A few things to consider as you read this week’s AAR traffic data...

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Weekly Rail Traffic for the Week Ending March 14, 2020: CLICK HERE


Here is a brief summary that looks at the trailing 4-week traffic trends. (Not just last week's numbers.)

The Susquehanna Financial Group is my go-to source for the trending 4-week look. It’s a critical key watched by the Class I senior executives.
Total US rail volumes decreased 7.5% Y/Y ... versus the -8.4% 4-wk trend.
By Traffic Category:
  • Merchandise was +0.8% Y/Y (vs. +2.0% 4-wks).
  • Intermodal was -9.1% Y/Y (vs. -10.5% 4-wks).
  • In bulk, Grain was +6.9% Y/Y (vs. +0.8% 4-wks).
  • Coal was -22.8% Y/Y (vs. -23.4% 4-wks).



Western / Central:

  • UNP carloads -0.5% (vs. -5.4% 4-wks)
  • BNSF carloads -6.3% (vs. -8.9% 4-wks)
  • KSU carloads -0.5% (vs. -1.5% 4-wks)

Eastern States:

  • CSX carloads -5.4% (vs. -1.1% 4-wks)
  • NSC carloads -17.4% (vs. -13.7% 4-wks)


  • CP RTMs +12.8% (vs. +17.3% 4-wk)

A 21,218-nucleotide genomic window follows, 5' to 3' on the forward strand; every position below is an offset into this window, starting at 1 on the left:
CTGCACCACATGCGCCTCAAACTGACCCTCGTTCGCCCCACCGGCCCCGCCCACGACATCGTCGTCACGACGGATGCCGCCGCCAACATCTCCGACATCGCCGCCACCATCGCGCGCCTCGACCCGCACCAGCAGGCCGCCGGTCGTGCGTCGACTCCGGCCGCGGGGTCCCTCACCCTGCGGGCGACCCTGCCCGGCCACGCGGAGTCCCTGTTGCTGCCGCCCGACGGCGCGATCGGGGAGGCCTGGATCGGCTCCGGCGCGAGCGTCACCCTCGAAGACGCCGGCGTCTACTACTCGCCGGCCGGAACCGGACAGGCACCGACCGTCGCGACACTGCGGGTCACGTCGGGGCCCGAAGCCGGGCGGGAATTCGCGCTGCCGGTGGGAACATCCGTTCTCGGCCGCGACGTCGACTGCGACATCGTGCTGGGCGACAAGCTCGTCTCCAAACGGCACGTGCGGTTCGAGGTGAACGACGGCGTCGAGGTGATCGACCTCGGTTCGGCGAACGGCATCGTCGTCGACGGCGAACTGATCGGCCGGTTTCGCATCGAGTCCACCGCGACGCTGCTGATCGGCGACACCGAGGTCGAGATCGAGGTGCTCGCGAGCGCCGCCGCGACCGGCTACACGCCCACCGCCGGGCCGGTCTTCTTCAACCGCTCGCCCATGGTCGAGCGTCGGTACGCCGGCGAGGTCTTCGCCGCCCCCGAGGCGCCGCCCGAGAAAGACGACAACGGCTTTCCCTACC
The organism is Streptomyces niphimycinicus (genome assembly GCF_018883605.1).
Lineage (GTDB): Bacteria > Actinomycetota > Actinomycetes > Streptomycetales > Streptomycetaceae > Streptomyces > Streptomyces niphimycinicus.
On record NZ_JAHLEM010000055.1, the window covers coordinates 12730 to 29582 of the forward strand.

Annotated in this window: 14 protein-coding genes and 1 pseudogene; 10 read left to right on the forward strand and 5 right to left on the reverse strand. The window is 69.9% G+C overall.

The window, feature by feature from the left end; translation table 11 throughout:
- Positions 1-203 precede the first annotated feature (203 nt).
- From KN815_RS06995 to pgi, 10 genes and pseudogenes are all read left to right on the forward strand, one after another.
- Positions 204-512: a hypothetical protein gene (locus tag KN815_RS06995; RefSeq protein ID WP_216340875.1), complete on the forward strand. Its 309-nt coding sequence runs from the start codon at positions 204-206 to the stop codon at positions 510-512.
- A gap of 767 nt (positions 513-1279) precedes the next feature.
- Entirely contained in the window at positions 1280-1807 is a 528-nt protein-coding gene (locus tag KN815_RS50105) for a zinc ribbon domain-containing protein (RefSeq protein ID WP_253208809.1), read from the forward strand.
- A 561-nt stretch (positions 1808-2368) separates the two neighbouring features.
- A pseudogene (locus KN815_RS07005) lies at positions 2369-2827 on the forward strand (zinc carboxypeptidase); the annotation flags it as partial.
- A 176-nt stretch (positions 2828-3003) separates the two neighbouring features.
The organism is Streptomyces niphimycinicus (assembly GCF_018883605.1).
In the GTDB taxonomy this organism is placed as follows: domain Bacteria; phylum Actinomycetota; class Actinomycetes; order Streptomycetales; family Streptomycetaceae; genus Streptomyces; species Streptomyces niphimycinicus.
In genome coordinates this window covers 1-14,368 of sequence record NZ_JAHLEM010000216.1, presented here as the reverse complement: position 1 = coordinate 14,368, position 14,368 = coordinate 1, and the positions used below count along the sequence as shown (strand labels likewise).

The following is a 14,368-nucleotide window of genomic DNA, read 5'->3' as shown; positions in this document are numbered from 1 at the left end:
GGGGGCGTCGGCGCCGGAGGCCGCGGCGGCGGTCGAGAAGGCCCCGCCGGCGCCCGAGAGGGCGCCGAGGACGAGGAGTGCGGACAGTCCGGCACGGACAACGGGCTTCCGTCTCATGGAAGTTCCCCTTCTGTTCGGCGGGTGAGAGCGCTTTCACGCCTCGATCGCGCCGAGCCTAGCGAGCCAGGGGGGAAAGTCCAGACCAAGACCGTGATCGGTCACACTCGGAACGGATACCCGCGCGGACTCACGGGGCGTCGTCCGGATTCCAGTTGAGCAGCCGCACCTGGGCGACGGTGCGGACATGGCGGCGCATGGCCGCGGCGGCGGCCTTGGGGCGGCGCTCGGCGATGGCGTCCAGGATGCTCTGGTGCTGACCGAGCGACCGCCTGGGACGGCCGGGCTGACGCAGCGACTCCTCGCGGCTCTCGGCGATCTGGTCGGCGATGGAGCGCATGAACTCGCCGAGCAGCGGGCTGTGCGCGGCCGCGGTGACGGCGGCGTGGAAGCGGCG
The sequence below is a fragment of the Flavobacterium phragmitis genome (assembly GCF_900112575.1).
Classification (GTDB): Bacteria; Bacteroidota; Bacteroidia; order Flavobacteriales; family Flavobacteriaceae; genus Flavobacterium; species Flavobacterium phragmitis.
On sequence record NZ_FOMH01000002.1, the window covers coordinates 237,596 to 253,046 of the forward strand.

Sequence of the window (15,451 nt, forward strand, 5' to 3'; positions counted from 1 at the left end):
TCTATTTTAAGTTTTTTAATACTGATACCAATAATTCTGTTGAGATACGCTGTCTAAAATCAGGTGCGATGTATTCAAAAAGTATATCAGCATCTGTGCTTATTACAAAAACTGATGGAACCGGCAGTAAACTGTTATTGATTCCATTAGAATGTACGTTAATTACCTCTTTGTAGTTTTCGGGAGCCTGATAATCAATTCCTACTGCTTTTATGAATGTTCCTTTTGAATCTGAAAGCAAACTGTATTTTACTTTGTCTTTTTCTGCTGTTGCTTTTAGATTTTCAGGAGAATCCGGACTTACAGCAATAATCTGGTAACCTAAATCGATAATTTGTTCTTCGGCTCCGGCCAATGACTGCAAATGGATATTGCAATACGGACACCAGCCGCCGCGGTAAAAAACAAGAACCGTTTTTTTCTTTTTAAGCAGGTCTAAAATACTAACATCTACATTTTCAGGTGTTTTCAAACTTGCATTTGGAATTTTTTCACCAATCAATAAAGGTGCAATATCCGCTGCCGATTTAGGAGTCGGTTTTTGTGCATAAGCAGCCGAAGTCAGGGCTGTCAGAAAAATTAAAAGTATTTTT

• CNI RTMs +3.7% (vs. -0.8% 4-wk)


HERE ARE OUTLOOK ISSUES you might want to consider for possible twists and turns ahead for the rail freight market:

In the coming weeks ...

  1. The different oil prices (spreads) will start to favor coastal and offshore oil sources — and likely cause a decline Y/Y of inland crude oil prices of delivered oil — and possibly lower crude oil movement bt rail movements from ND and Alberta origins. The price differential bears watching. If ethanol and crude - by rail drop......track storage demand will increase.
  2. Sales of new automobiles are likely to fall — as personal and family income is at higher risk. That at some point will impact future week to week automobile traffic volumes moved by rail. Auto carload traffic is highly profitable.  Result?  More cars stored.
  3. On a positive note, there should be some marginal increase in rail intermodal over the coming weeks out of the west coast ports as vessels from China start to arrive more frequently.
  4. There might be some domestic intermodal and carload merchandise increases as regional warehouses that serve the food industry try to restock.
  5. There is an increasing risk that an overall consumer confidence drop will affect a wide variety of different commodities, including wood for home construction/repairs.
  6. Corporations and governments will also be deferring CAPEX projects that normally require movement of everything from primary metals to construction-grade stone and gravel.  All railway hauled products.


ARE YOU ALL PREPARED for such outcomes over the next four months or longer?

What’s a prudent strategy for those in our rail sector?